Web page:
*Please note: this post has been edited.*
In writing this post I have been inspired by an inspirational post on the inspirational website of the inspirational academy chain called Inspiration Trust.
I am no longer going to link to this post, nor name the author. Perhaps it is unfair to single out an individual and perhaps it detracts from the larger battle. Perhaps it should also be noted that individuals can be placed under pressure by companies for whom they work.
Nevertheless, this particular individual was happy to sling the first blow by suggesting that those who sit on the sidelines shouting and moaning about his employers, Inspiration Trust, were basing their observations on nothing more than ‘lazy twitter comments’.
Here’s one of these lazy twitter comments. Actually, it took me a whole four seconds to take that photograph. Another ten seconds or so to upload it and a minute or two to compose an appropriately concise slogan.
But it’s taken weeks and weeks and weeks of being ignored by the Department for Education and Inspiration Trust for me to reach the point of snark. If de Souza had come and fecking well asked if we wanted to give her our 54-acre school site, worth approximately £60 million, we’d have told her very politely: ‘No! But thanks for asking.’ and sent her on her way.
However she has never asked. And never will.
People ought to ask. They really ought. Along comes a group of venture capitalists and Tory donors. Along they come. And they can prise your locally-owned school from your poor, cold fingers, and snaffle the freehold, and cream off the profits from businesses run on the site (never mind that Norwich taxpayers paid for that site), and splurge taxpayers’ cash on designer tea sets and furniture (£420 for a Vera Wang tea set; over £3000 for two armchairs) whilst advertising for cut-rate unqualified teachers and driving away the ardent, the outspoken, the unionised… (Look at their staff turnover if you don’t believe me: it isn’t just the unionised pains-in-the-butt, either…)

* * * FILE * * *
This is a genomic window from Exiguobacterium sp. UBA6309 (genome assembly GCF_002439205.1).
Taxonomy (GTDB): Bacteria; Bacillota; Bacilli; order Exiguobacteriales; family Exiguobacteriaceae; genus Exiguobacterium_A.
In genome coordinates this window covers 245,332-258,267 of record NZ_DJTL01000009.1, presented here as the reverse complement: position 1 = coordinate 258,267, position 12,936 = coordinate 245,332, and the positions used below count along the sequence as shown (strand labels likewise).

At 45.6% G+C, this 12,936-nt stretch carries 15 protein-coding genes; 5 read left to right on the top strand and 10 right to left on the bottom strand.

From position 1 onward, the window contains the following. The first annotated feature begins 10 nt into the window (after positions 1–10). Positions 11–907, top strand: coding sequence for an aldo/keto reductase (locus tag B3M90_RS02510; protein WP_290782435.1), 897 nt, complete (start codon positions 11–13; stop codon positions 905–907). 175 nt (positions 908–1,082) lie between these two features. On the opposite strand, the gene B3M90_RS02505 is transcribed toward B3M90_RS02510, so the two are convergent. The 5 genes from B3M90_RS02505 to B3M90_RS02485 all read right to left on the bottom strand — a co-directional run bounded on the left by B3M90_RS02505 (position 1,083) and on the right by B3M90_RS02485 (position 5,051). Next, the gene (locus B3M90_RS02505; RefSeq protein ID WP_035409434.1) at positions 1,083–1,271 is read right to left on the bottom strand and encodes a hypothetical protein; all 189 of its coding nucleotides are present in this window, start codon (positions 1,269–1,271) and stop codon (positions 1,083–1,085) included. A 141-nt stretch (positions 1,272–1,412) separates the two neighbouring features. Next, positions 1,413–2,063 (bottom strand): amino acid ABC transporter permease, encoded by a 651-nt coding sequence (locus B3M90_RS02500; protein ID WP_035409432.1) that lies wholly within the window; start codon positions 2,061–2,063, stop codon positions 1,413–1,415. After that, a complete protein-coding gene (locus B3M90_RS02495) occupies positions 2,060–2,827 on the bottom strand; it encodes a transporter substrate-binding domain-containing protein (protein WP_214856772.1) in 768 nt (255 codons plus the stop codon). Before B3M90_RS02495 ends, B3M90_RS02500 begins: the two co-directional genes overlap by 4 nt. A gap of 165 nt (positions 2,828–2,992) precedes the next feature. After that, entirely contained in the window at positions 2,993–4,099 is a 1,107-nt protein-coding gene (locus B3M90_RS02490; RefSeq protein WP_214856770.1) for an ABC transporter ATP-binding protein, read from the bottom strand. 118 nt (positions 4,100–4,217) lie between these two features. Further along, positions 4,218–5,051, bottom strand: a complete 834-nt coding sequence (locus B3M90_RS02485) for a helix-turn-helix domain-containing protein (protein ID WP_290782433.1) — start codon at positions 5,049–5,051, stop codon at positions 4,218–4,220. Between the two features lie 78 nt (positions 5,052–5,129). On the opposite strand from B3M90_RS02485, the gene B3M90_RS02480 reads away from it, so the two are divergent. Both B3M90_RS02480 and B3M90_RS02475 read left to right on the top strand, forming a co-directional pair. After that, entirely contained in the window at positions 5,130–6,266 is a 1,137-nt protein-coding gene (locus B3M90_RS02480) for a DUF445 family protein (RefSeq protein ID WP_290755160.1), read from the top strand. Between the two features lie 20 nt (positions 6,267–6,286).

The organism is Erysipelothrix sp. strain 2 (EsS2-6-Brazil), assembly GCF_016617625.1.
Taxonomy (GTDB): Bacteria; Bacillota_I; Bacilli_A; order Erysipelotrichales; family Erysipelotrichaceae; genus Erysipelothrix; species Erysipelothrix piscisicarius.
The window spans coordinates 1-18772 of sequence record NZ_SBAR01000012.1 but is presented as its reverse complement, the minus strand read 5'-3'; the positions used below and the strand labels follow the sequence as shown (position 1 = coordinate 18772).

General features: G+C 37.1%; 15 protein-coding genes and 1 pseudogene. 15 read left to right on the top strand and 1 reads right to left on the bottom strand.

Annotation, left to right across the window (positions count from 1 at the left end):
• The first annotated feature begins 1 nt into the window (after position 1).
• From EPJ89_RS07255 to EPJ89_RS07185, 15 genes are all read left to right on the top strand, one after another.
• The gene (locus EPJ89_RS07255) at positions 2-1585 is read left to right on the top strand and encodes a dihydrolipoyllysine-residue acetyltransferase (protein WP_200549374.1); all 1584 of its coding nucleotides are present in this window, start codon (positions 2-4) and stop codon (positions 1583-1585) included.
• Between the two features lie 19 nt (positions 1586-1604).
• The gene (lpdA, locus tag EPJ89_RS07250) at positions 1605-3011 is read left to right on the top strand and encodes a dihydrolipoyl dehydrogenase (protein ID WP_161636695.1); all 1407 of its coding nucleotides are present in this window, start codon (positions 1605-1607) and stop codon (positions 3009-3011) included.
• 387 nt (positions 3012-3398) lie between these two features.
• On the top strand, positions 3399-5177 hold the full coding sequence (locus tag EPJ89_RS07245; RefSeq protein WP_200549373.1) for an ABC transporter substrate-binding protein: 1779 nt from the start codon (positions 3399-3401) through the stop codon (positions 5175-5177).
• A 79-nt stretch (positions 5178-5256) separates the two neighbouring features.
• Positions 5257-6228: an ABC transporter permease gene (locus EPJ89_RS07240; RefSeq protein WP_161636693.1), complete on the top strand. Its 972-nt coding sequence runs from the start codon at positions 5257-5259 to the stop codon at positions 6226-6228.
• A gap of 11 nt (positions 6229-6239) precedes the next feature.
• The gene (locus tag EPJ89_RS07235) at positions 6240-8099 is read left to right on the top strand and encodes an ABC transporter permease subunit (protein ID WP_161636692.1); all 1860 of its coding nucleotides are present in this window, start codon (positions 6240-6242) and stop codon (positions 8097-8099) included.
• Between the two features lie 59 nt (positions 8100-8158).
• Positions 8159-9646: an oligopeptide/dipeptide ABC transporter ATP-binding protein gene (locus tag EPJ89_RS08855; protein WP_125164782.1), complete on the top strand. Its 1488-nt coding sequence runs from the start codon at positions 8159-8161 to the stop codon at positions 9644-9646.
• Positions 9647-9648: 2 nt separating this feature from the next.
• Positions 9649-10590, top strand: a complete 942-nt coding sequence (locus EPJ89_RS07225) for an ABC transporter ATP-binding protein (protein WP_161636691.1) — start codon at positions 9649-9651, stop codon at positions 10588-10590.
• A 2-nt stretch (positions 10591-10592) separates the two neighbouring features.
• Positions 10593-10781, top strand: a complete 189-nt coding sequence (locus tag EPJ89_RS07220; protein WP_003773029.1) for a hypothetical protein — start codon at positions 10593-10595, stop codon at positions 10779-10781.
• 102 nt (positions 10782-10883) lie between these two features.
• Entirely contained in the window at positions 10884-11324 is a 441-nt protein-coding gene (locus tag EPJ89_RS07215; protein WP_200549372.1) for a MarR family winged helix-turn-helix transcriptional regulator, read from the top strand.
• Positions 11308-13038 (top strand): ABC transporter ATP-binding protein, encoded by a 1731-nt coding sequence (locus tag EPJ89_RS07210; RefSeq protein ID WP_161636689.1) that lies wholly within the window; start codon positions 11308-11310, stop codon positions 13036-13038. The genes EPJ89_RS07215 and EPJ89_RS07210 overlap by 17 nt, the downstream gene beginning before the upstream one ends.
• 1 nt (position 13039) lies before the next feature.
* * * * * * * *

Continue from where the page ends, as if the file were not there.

They’re not great at IT, either, in spite of their chain’s initials…
Neither has Sir Theodore Agnew, the chair of Inspiration Trust, come cap in hand to Hewett and said, ‘Hello, lovely yokels! May we please have your school and all its land?’ Theo Agnew is also, since you probably didn’t think to ask but ought to have done (because, hello Tory democracy!), the chair of the Department for Education’s Academies Board. Oh, and also he sits on Policy Exchange, the right-wing think tank which ‘advises’ the Department for Education on all matters educational. Did I forget to mention he’s great friends with Lord Nash, the DfE’s Academies Minister? Perhaps I neglected to say that he’s also a Tory donor, to the tune of several hundred thousand pounds. Oh, and one last thing! He made his fortune outsourcing work to India, where graduates could happily earn a pittance for doing jobs for which he’d have had to pay unskilled British workers more.
Actually it isn’t the last thing, since I probably ought to say that he went to an independent school (Rugby, I think, off the top of my head), failed his eleven plus, and has a crinkly fat-cut chip on his shoulder about anyone and anything to do with education.
Such are the men (for they are, primarily, men, with Trophy Woman Rachel de Souza providing the female touch) who are taking slow hold (and I said ‘slow’ because I like the way slow and hold sounded together, quite menacing, although in fact they’re doing it rather quickly; rather bloody quickly indeed) of our education system and please, please, please will everyone stop wetting themselves over the r*yal baby and find the inspiration to sit up and say, actually, no, we don’t want all our schools to fall into the hands of private businessmen who do this sort of thing with them.
And hence my journey: not to work for Inspiration Trust, but to oppose them.
At Hethersett Academy, owned by Inspiration Trust, there is a tiny room. It is the isolation room. It is where children are sent to spend the day alone when misbehaving. It is a room where a child with special educational needs can be sent to spend the day alone.
It isn’t called Room 101. But it doesn’t have to be, does it?
This is where we are heading if we don’t do something now.